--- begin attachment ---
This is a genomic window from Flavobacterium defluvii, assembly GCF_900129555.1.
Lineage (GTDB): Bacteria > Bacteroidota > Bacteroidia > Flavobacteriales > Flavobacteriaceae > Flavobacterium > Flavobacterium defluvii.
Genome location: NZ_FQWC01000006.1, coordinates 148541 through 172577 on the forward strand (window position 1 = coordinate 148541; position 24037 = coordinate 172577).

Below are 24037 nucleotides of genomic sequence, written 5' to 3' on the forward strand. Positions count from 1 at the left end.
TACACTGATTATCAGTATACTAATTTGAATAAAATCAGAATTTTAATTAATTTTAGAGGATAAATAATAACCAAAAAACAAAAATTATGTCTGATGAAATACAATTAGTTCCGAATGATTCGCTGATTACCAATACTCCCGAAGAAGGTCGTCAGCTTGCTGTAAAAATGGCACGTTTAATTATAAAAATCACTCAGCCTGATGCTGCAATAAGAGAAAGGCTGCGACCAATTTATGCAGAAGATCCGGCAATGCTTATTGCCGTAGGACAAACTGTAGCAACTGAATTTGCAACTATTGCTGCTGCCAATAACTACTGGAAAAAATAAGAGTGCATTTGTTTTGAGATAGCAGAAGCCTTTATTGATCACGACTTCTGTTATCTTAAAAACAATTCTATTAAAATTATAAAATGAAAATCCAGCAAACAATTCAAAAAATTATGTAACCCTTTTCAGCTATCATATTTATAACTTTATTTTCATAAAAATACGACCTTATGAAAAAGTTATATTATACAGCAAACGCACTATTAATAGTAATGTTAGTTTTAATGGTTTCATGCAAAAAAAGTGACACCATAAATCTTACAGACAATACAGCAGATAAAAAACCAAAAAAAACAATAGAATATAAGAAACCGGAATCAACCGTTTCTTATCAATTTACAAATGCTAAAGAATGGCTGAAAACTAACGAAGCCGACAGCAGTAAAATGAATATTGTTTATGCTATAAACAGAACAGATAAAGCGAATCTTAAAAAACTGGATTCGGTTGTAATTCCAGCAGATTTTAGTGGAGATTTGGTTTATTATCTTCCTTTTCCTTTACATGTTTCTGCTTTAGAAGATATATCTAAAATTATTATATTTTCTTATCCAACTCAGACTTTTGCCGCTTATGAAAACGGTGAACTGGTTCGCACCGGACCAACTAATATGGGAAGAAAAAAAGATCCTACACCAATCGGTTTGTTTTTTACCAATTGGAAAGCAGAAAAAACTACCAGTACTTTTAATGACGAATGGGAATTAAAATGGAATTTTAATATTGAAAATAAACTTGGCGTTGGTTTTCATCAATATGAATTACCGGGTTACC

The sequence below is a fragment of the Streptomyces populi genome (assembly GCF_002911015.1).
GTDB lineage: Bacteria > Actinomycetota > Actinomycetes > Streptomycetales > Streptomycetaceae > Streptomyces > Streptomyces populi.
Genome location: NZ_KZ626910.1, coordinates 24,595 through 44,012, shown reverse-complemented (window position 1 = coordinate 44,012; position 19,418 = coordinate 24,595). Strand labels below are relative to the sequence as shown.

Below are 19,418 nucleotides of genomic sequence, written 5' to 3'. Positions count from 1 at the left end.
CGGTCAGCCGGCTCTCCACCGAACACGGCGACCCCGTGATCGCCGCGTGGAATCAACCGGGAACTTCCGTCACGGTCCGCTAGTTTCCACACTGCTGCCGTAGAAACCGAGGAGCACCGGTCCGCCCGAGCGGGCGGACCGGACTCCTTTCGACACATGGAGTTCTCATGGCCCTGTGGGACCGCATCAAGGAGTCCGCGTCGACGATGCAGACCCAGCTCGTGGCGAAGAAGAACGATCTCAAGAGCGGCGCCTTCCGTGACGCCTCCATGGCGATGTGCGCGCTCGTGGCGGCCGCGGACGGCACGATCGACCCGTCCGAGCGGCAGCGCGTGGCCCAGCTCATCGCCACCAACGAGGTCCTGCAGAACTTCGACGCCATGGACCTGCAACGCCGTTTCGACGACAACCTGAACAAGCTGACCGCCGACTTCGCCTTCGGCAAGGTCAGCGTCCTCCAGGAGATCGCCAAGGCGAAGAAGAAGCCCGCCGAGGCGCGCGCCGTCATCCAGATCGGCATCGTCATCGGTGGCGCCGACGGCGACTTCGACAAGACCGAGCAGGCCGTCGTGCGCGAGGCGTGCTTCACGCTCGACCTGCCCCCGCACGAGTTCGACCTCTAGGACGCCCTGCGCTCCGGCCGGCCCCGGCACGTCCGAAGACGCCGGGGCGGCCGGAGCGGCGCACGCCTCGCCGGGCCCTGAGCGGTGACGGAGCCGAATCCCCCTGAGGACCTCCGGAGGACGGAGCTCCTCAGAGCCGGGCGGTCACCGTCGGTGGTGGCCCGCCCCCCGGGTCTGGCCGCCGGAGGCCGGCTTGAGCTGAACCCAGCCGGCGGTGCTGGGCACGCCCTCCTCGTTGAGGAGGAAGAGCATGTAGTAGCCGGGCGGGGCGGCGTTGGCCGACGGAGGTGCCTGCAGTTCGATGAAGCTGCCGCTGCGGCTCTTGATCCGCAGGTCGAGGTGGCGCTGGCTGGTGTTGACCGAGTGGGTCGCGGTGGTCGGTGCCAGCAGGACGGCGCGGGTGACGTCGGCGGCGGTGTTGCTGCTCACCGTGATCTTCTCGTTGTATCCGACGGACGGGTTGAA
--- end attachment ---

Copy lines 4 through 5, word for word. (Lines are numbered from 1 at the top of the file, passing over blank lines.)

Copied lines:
Below are 24037 nucleotides of genomic sequence, written 5' to 3' on the forward strand. Positions count from 1 at the left end.
TACACTGATTATCAGTATACTAATTTGAATAAAATCAGAATTTTAATTAATTTTAGAGGATAAATAATAACCAAAAAACAAAAATTATGTCTGATGAAATACAATTAGTTCCGAATGATTCGCTGATTACCAATACTCCCGAAGAAGGTCGTCAGCTTGCTGTAAAAATGGCACGTTTAATTATAAAAATCACTCAGCCTGATGCTGCAATAAGAGAAAGGCTGCGACCAATTTATGCAGAAGATCCGGCAATGCTTATTGCCGTAGGACAAACTGTAGCAACTGAATTTGCAACTATTGCTGCTGCCAATAACTACTGGAAAAAATAAGAGTGCATTTGTTTTGAGATAGCAGAAGCCTTTATTGATCACGACTTCTGTTATCTTAAAAACAATTCTATTAAAATTATAAAATGAAAATCCAGCAAACAATTCAAAAAATTATGTAACCCTTTTCAGCTATCATATTTATAACTTTATTTTCATAAAAATACGACCTTATGAAAAAGTTATATTATACAGCAAACGCACTATTAATAGTAATGTTAGTTTTAATGGTTTCATGCAAAAAAAGTGACACCATAAATCTTACAGACAATACAGCAGATAAAAAACCAAAAAAAACAATAGAATATAAGAAACCGGAATCAACCGTTTCTTATCAATTTACAAATGCTAAAGAATGGCTGAAAACTAACGAAGCCGACAGCAGTAAAATGAATATTGTTTATGCTATAAACAGAACAGATAAAGCGAATCTTAAAAAACTGGATTCGGTTGTAATTCCAGCAGATTTTAGTGGAGATTTGGTTTATTATCTTCCTTTTCCTTTACATGTTTCTGCTTTAGAAGATATATCTAAAATTATTATATTTTCTTATCCAACTCAGACTTTTGCCGCTTATGAAAACGGTGAACTGGTTCGCACCGGACCAACTAATATGGGAAGAAAAAAAGATCCTACACCAATCGGTTTGTTTTTTACCAATTGGAAAGCAGAAAAAACTACCAGTACTTTTAATGACGAATGGGAATTAAAATGGAATTTTAATATTGAAAATAAACTTGGCGTTGGTTTTCATCAATATGAATTACCGGGTTACC